Neither Tashika nor her partner come from a family of boaters. Neither of them knew anything about boating when they started thinking about buying one. As one can imagine, living on a boat has a learning curve, but if you’re willing to put the effort in, you can research just about anything you need to know about taking care of your vessel and making it livable.
Another important step in the learning process is getting to know your neighbours. Houseboat communities are small and fairly close-knit. If you’re new to houseboat living it’s well worth it to ask a more experienced neighbour or even online communities for help.
“Just ask as many questions as possible,” says Tashika. “There’s still so much to learn every day… There’s always little things that come up and you just figure it out.”
In Canada, winter is a major concern for anyone living on a boat. Tashika says that winterizing a small vessel isn’t too challenging — however, even with all the preparation in the world, being on a boat during the winter is fraught with risk.
“For the winter, you buy a bubbler (or de-icer). It brings warmer water from the bottom of the lake to the surface to prevent ice from being able to form. After that, you build a frame over your boat and wrap it in a special type of plastic that insulates it. And then you have a heater, and it’s actually very warm and cozy.” She also mentions the importance of properly winterizing your engine. “If you do everything fairly well, you should be okay.”
Even though it isn’t hard to keep the boat warm, Tashika says it can be scary during storms. “The storms can be pretty bad in the winter. I remember one particular night there was an ice storm, we were out there probably for four hours breaking ice from around the boat at like 2 am. So, we’ve definitely had some sleepless nights, and I’ve definitely run out in the middle of the night to see if we were sinking because of the sound of ice crashing into the boat.”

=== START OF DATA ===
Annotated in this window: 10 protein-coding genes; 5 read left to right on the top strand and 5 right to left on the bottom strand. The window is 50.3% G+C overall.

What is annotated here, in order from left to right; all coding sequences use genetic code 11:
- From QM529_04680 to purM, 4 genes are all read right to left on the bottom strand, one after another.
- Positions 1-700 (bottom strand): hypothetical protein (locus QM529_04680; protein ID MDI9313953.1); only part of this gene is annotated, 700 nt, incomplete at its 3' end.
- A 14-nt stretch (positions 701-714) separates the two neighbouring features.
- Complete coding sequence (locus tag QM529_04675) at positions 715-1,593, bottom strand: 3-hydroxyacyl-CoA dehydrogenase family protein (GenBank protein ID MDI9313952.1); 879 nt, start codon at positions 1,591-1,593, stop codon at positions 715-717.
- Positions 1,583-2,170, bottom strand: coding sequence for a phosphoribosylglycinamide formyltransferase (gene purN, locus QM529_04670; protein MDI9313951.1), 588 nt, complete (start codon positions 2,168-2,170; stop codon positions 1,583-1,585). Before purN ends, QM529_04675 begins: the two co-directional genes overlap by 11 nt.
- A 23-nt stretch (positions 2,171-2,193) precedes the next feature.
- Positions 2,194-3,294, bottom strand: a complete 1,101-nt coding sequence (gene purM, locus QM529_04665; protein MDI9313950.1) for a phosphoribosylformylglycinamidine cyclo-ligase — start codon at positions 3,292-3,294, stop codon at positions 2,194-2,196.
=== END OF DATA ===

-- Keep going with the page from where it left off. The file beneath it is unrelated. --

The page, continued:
For boaters, storm damage is probably the biggest threat to their home. “Maybe once a year, a boat takes on water, but generally it’s okay.”
On the off chance that they do suffer heavy damage or sink, their boat insurance completely covers them for just a couple hundred dollars a year.
Is the boat life for you?
Living on the boat has not only saved Tashika and her partner money, but it’s taught them new skills and given them more freedom in their day-to-day life.
Living on a boat, however, isn’t a lifestyle everyone can adjust to. You’ll also have to sacrifice some of the space and comfort of a full-size apartment if you’re trying to save money. You’ll have to get used to sharing cramped spaces, like the kitchen and sleeping area. And no matter how hard you try, there’s always a risk of your boat being damaged, so you’ll need to be careful about leaving it unattended. (Also, a boat isn't an investment: like a car, its value will only depreciate and it takes effort to keep it maintained.)
But for Tashika, there's never been any regret about making the move. She says the personal development she's experienced on the boat is more than worth it.
“I think it’s really peaceful and helps me focus a lot with my business, and it definitely stimulates my partner creatively,” she says. “The energy is just a bit different, being so close to the water. [You feel] like you’re in the city, but you’re also away from it in a sense.”
Photos by Sandra Brzezinski.